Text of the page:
"sanctions available to address patent hold-up and related concerns under other legal regimes are more than adequate to provide optimal deterrence against patent hold-up." 
Injunctions are far from being automatic entitlements and are only ever granted, if at all, for SEPs after extensive deliberations in court. In the U.S., decisions by the courts and the International Trade Commission show that judges have the ability to determine whether or not injunctions or import Exclusion Orders are warranted. And Exclusion Orders can be vetoed by the President of the United States, as recently occurred when an import ban instigated by Samsung against Apple was overturned. In the EU there have been only a few SEP-related injunctions granted, and product bans have had little impact on the market or consumers.

Evidence indicates that competition authority interventions are unwarranted and could be very harmful. Apple, for example, has achieved rapid market share growth and stellar gross profit margins of up to 60% on the iPhone while relying overwhelmingly on others’ SEPs. It is far from certain that any antitrust intervention-induced SEP cost reductions for manufacturers would necessarily be passed on to consumers. But limiting innovators’ ability to derive licensing income and other value from SEPs would deter R&D investment, participation in SSOs and contributions to standards. Under the existing system, consumers have not been harmed, they have benefited from exceptional improvements in product performance, while the numbers of suppliers and products have expanded substantially. Quality-adjusted consumer prices have reduced significantly and continue to do so.

Time out on intervention

Time is running out for Joaquin Almunia who is coming towards the end of his term as Competition Commissioner. He is therefore eager to close the Samsung and Motorola cases before departure. Recent comments, as reported by Bloomberg; that decisions “not only depend on the Commission side” seem to indicate he is seeking a voluntary remedy with agreement from Samsung and Motorola (or a Commitment Decision under Article 9 of the EU’s antitrust regulation). With such poor evidence of hold-up or consumer harm, it is unsurprising he prefers to pressure the defendants into such a settlement than go for a full negative decision that could be appealed by these defendants. This is because a Commitment Decision is “voluntary” and does not require the EC to establish that the company has “market power”, nor that it abused such power. On the other hand, a full negative decision would require the EC to establish its theory of harm under scrutiny of the courts, which would appear appropriate given that Commissioner Almunia aims to provide “clarity”. However, despite investigating the issue of SEP licensing on the basis of Fair Reasonable and Non-Discriminatory terms for almost a decade, DG Comp has not yet had the confidence (or, some would say, the legal basis) to issue a full decision. That stance seems unlikely to change right now and there are real questions that the EC has to answer about why it is taking this aggressive position and how it believes its actions will encourage, rather than jeopardise, the great work and accomplishments of SSOs and their members.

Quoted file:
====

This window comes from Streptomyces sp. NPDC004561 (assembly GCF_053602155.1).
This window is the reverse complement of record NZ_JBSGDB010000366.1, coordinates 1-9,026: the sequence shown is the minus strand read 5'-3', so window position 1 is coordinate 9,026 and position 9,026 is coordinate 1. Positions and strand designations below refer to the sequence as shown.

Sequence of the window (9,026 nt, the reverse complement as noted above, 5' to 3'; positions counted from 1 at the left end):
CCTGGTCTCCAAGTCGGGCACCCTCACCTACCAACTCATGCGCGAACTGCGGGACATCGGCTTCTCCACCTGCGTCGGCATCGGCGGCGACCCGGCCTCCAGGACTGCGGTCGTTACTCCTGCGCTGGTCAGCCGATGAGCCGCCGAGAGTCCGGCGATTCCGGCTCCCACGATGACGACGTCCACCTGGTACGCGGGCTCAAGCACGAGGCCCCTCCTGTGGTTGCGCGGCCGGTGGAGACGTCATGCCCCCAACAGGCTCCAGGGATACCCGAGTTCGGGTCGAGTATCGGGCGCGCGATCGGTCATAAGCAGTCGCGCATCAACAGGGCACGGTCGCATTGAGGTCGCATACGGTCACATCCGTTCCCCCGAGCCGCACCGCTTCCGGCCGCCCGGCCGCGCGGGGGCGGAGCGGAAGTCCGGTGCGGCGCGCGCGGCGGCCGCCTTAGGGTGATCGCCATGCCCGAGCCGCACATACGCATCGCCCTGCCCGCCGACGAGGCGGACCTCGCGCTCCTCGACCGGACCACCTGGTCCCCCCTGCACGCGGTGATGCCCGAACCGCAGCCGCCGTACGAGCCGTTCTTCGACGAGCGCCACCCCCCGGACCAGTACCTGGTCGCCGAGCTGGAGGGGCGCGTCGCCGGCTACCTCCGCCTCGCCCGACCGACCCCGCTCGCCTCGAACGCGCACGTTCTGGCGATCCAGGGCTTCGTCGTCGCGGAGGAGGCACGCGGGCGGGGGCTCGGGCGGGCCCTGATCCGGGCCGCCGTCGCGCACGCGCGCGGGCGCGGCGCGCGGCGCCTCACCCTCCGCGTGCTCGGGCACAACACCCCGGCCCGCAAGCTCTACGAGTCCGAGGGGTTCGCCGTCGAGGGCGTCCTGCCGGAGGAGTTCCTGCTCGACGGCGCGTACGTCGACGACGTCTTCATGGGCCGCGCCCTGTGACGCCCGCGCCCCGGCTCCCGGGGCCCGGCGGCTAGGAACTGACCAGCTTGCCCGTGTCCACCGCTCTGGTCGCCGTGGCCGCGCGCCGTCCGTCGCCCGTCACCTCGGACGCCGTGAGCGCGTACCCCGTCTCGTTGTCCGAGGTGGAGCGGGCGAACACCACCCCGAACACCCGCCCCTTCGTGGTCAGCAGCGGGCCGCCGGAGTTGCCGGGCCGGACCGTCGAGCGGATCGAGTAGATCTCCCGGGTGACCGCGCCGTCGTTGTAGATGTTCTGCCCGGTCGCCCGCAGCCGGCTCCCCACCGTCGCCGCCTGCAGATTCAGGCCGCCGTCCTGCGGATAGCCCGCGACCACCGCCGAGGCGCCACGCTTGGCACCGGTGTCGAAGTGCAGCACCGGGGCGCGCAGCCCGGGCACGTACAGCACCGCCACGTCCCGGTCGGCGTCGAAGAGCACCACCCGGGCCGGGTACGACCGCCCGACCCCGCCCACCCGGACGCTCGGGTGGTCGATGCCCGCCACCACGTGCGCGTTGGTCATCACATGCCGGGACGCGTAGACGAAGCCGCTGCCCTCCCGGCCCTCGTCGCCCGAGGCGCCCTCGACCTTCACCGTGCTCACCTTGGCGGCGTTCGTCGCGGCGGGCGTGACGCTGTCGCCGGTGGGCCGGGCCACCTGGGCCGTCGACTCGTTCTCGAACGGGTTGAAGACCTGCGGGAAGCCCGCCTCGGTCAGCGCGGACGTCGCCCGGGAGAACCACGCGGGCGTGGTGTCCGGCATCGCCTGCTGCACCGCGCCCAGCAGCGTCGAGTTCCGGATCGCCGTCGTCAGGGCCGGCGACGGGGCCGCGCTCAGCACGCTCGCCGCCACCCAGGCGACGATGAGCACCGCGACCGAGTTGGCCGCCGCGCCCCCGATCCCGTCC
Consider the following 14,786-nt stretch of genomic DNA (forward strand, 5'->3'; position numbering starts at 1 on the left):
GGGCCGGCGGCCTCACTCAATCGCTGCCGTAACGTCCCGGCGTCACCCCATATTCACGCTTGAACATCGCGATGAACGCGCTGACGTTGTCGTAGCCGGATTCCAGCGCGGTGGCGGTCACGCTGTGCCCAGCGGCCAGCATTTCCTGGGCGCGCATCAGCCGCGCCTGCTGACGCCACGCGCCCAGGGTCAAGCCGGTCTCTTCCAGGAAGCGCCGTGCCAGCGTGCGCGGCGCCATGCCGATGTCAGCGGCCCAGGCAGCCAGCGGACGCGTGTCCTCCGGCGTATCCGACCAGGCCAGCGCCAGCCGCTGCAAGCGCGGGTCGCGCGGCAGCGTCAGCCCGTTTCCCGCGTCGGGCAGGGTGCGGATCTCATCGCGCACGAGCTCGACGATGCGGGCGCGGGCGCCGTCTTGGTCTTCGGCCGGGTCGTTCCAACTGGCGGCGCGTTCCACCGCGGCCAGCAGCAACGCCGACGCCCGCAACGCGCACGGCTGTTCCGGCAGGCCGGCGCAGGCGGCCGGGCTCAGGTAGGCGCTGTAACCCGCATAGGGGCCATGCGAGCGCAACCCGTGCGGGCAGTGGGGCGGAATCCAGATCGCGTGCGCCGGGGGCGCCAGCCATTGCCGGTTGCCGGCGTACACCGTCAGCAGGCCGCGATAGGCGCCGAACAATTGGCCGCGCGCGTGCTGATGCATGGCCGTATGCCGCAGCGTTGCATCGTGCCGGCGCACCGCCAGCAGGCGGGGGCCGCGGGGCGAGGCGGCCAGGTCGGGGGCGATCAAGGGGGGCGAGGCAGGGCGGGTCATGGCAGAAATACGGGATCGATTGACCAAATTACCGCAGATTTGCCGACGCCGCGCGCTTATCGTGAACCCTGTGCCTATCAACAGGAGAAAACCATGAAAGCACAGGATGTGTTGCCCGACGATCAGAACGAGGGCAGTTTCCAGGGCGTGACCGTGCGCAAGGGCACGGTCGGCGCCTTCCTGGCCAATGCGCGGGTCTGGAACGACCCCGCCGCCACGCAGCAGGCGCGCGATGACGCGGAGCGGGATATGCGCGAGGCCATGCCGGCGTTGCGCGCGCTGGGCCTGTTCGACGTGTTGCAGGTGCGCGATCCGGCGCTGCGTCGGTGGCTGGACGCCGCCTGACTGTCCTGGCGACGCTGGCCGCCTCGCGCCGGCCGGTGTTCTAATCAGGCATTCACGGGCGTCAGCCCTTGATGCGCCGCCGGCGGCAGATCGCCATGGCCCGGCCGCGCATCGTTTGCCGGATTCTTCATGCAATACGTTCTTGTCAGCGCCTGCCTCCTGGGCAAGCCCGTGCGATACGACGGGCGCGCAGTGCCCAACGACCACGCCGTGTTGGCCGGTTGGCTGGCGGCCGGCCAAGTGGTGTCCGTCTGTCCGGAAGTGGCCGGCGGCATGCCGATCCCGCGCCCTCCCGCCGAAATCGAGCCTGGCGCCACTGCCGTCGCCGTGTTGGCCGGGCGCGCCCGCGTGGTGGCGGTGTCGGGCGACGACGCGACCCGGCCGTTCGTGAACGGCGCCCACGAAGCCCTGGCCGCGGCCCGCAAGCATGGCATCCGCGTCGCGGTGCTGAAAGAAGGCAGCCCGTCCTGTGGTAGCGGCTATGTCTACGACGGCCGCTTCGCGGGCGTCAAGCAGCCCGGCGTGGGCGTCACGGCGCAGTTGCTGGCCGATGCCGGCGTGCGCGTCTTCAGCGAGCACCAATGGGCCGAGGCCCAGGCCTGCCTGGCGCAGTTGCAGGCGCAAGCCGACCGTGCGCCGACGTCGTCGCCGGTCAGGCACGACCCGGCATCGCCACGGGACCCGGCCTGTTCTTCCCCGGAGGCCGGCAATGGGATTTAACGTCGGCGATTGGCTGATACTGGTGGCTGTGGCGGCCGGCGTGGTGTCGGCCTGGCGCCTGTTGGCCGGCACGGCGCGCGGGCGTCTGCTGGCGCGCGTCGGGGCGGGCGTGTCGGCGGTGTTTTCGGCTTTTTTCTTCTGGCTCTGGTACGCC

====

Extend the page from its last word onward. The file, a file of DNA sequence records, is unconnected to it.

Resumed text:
Wednesday, 18 September 2013

Corporate tax avoidance and IP rights – The Double Irish Dutch sandwich

The financial crisis has severely dented the balance sheets of many States. Significant resources have been invested to buttress or nationalise ailing financial institutions, while GDPs have markedly contracted reducing tax income.
Regardless of whether States have elected to implement supply-side or demand-side economic interventions in their attempts to exit this economic crisis, national tax authorities have redoubled their efforts to maximise taxation income flows by aggressively pursuing cases of evasion and avoidance.